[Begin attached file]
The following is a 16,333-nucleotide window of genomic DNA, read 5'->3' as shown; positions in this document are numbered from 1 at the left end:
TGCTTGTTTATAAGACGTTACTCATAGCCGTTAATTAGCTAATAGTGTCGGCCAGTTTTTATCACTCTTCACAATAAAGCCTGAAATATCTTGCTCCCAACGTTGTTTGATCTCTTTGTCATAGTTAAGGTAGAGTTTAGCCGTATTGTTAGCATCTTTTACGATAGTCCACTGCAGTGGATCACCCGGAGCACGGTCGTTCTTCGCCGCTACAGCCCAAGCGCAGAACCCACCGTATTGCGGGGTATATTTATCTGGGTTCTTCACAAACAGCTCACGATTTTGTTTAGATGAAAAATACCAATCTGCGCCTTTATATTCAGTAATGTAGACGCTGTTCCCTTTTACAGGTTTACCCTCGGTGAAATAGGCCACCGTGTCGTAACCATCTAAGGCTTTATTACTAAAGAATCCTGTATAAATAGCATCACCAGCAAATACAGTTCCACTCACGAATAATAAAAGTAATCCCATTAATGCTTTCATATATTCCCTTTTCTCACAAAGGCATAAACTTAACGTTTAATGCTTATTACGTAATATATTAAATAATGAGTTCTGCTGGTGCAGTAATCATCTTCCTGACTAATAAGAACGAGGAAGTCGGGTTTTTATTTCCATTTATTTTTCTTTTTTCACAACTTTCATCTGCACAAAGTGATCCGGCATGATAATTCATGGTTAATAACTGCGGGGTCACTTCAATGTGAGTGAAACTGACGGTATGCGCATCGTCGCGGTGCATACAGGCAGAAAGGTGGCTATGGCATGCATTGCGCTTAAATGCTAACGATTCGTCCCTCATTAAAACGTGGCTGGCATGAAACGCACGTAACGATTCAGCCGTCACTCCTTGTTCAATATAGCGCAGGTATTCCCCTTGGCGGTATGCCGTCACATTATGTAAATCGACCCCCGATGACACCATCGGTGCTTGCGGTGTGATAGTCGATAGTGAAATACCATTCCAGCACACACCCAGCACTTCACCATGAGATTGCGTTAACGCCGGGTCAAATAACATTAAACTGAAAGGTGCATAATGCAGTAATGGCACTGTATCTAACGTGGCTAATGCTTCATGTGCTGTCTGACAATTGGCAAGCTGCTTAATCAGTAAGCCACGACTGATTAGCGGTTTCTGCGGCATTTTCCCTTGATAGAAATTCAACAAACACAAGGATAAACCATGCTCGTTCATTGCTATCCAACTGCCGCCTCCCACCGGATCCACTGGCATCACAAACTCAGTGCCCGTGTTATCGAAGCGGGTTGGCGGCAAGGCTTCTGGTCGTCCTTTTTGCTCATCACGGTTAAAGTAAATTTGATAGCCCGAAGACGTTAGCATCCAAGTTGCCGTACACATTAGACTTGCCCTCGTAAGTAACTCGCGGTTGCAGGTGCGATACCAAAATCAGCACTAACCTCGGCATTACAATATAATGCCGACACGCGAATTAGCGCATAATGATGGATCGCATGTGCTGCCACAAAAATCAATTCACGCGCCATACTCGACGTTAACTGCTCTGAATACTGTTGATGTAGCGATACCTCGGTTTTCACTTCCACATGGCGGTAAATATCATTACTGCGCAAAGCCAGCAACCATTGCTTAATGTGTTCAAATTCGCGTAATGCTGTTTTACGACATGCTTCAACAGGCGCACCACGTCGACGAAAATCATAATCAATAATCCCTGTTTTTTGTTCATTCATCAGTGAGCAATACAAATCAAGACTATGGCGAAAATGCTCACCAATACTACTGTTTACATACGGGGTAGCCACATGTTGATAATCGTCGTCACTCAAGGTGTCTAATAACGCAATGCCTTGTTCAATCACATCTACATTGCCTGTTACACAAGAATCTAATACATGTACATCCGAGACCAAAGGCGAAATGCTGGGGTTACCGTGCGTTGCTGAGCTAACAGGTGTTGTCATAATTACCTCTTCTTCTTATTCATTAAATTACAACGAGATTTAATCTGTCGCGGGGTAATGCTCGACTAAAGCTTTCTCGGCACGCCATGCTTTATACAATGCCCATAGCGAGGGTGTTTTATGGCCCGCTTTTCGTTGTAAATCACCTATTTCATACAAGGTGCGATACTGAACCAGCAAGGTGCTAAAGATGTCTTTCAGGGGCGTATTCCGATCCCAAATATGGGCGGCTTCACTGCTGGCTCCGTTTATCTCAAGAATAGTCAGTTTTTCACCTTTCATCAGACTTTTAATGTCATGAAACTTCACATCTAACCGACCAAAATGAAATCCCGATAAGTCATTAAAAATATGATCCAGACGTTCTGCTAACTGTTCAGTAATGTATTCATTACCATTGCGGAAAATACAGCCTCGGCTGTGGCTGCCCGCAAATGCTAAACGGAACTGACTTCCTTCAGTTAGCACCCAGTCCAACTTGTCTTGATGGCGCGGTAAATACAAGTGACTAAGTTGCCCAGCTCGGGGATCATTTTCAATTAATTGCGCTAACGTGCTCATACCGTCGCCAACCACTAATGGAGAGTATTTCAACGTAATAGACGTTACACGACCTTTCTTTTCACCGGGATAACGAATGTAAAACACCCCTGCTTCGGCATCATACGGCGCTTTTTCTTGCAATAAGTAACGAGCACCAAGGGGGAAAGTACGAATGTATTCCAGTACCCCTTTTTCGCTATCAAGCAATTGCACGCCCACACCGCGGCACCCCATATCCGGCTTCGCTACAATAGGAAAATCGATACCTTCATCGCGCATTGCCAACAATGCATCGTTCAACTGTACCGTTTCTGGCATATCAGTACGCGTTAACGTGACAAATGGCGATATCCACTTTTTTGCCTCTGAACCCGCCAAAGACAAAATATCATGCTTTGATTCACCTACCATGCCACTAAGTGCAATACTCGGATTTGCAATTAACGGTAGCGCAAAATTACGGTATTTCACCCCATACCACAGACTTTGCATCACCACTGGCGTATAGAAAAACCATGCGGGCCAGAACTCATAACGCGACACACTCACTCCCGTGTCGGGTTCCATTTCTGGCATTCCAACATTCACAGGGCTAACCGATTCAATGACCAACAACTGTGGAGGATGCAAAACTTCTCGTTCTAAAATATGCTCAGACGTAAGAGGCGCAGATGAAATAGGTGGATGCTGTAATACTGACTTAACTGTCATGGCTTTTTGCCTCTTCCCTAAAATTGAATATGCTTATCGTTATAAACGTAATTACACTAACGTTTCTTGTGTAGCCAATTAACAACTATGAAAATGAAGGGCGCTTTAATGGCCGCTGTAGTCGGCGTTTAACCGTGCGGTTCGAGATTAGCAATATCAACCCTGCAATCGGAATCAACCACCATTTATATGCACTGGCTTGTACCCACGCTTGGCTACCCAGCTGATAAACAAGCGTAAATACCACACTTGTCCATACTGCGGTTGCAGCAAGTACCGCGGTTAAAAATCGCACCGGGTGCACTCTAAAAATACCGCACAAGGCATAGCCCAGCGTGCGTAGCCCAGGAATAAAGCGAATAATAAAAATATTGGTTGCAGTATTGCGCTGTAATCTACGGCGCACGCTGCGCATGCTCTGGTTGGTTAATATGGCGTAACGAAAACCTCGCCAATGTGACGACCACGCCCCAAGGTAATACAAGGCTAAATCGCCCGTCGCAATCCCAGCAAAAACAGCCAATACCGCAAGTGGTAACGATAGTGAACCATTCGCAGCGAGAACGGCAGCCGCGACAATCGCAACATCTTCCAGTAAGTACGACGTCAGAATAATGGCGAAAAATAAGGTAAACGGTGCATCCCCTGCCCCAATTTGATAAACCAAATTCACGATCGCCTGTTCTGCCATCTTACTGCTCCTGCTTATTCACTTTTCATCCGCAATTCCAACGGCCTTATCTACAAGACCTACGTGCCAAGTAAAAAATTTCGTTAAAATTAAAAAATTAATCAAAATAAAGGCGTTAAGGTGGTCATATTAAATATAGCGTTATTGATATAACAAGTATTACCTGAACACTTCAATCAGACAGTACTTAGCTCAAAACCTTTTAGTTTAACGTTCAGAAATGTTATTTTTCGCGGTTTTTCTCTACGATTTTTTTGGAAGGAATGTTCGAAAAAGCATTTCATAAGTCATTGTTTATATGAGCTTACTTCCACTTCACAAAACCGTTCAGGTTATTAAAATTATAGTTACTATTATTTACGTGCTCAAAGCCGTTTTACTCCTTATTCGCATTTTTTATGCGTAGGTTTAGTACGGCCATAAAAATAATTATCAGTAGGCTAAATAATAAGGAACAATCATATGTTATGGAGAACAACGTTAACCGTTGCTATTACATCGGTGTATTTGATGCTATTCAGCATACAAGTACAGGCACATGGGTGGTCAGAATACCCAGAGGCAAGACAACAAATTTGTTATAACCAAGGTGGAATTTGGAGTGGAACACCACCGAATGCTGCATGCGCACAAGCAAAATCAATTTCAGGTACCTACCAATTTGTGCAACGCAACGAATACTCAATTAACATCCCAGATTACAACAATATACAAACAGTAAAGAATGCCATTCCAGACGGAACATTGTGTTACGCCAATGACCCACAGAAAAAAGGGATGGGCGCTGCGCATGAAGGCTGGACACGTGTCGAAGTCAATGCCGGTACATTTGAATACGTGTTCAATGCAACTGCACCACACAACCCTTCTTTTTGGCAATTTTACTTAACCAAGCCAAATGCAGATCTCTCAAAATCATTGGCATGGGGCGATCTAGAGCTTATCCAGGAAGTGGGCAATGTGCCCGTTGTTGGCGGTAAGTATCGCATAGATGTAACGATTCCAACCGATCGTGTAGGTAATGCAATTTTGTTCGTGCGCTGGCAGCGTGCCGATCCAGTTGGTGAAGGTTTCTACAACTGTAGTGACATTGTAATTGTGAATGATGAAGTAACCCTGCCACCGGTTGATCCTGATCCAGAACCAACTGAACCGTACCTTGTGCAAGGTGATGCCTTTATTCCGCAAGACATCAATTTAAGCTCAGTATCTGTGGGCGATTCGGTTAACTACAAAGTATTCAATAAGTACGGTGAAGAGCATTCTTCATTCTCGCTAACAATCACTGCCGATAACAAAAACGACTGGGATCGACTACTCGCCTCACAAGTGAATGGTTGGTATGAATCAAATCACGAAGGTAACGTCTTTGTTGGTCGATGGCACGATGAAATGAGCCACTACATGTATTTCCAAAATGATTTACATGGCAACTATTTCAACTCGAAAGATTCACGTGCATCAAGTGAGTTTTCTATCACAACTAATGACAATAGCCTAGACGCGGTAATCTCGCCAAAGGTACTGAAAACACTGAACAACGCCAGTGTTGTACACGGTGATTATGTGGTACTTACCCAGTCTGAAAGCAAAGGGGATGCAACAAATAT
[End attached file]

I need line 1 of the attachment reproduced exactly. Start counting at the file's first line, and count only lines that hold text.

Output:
The following is a 16,333-nucleotide window of genomic DNA, read 5'->3' as shown; positions in this document are numbered from 1 at the left end: